Available at Amazon.com
Sony Pictures presents Meatballs: Special Edition. Written by Len Blum, Dan Goldberg, Janis Allen and Harold Ramis. 94 minutes. Rated PG. Originally Released in 1979
Bill Murray. Tripper Harrison
Harvey Atkin. Morty
Kate Lynch. Roxanne
Chris Makepeace. Rudy
After taking a more serious turn in films like Lost In Translation and Broken Flowers, it’s easy to forget that Bill Murray used to be a wacky comedic genius and this special edition of Meatballs, his first starring role, is here to remind us of that. Before Peter Venkman, before Carl Spackler, the first time Reitman and Murray worked together was on this summer camp cult classic.
Meatballs set the standard for which all summer camp movies would attempt to emulate. You have the loud obnoxious counselor that breaks all the rules, and that is Tripper (Murray). You have the quiet kid who’s really nice but everyone ignores him but the counselor who shows him how to be cool and finally in the end succeeds. Whew, deep breath. You also have every other stereotype imaginable and they all come together to make a great film.
What makes this movie work is that it doesn’t solely rely on humor to carry the film; it’s just one joke after another. It takes its time and builds the characters and makes you care about them. It gives them tender moments that are nice and doesn’t rush them through. The other reason this film works is that it doesn’t rely on nudity and cursing either. It’s a PG film and anyone can enjoy it.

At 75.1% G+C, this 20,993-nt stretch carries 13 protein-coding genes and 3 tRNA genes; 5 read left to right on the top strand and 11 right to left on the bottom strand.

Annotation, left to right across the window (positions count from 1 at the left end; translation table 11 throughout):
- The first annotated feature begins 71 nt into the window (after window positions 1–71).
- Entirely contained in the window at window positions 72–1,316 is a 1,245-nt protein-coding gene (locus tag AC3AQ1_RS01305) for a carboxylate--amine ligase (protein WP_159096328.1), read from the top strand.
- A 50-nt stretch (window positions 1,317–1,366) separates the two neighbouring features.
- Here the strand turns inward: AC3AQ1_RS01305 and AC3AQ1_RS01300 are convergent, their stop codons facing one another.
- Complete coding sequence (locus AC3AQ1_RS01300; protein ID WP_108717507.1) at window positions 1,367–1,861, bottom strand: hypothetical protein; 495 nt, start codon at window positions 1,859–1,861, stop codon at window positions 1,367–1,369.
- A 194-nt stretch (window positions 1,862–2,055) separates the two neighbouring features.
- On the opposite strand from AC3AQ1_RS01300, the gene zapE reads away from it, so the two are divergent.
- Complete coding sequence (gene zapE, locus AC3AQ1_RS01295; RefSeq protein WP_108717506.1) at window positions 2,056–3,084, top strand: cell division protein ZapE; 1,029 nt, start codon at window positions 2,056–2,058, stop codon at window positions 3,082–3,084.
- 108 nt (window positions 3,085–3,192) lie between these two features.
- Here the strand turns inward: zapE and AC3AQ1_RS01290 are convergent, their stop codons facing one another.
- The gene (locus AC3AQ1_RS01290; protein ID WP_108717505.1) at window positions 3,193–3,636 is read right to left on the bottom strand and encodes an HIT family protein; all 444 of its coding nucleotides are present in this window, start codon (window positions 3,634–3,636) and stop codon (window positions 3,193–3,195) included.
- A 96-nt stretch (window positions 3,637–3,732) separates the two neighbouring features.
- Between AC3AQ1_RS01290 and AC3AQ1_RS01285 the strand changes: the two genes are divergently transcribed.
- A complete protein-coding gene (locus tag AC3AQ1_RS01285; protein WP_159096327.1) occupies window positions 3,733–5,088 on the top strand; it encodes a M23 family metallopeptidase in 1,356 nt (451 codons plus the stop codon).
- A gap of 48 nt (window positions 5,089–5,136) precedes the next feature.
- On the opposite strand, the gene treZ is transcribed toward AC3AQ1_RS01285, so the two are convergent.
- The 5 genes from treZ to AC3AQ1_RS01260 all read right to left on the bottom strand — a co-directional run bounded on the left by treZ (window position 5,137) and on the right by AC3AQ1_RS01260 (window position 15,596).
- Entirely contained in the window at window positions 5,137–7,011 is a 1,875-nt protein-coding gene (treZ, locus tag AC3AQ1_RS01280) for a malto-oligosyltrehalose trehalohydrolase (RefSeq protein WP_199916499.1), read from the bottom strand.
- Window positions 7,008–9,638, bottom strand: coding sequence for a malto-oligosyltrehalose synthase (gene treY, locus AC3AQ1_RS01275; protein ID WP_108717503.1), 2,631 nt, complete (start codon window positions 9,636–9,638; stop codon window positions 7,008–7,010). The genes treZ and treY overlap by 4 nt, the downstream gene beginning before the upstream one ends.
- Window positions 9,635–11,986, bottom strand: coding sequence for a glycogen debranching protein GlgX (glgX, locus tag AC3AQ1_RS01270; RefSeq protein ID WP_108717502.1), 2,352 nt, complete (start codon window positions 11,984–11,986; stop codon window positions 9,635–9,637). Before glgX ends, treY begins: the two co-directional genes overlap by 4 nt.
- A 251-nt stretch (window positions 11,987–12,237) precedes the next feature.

But above everything else, this film works because of Bill Murray. At this time he was still coming into his own and already he was a force to be reckoned with. Murray steals the show and chews the scenery in every single seen pushing the envelope as far as he can and other metaphors as well! You can tell he’s ad-libbing most his lines and almost every one of them is laugh-out-loud hilarious.
Perhaps the film is a little dated but that’s not necessarily a bad thing. Meatballs is a film that reminds us all what childhood is all about and while we can’t go back there we can at least let Bill Murray take us on an hour and a half trip there so we don’t forget.
Bill Murray as Tripper the wacky counselor.
The film is presented in anamorphic widescreen 1.85:1. This transfer has been remastered in High Definition under Reitman’s supervision and the film looks great. It still looks like it was filmed in the 70’s but it’s a clean transfer and big improvement on that last DVD release.
The film is presented in Dolby Digital 5.1 and 2.0. I really don’t see the point for a 5.1 mix of this film. There really isn’t a lot going on sound wise and 5.1 doesn’t seem to improve the film. Doesn’t hurt it though, the film sounds fine.
Summer Camp: The Making OF Meatballs: This is a great making-of that takes you from Ivan Reitman’s initial idea for the story, to him practically begging Murray to make the film and finally to the completion and ultimate success of the film. Sadly, Murray himself is nowhere on this DVD.
Audio Commentary by Ivan Reitman and writer/producer Daniel Goldberg: This is an alright commentary. Much of what they have to say is also talked about in the Making Of so it’s redundant at times but Reitman does provide some amusing stories involving Murray and that’s always fun. Again, sadly, no Murray. Where are you Bill Murray?
|The DVD Lounge’s Ratings for Meatballs
||RATING(OUT OF 10)
||8(NOT AN AVERAGE)|
The Inside Pulse
If you’re a Bill Murray fan then this film is a must see and is an essential to your collection. And even if you’re not, you should still see it cause it’s a classic and it’s hilarious. The biggest thing missing from this release is Bill Murray on the special features. Oh well.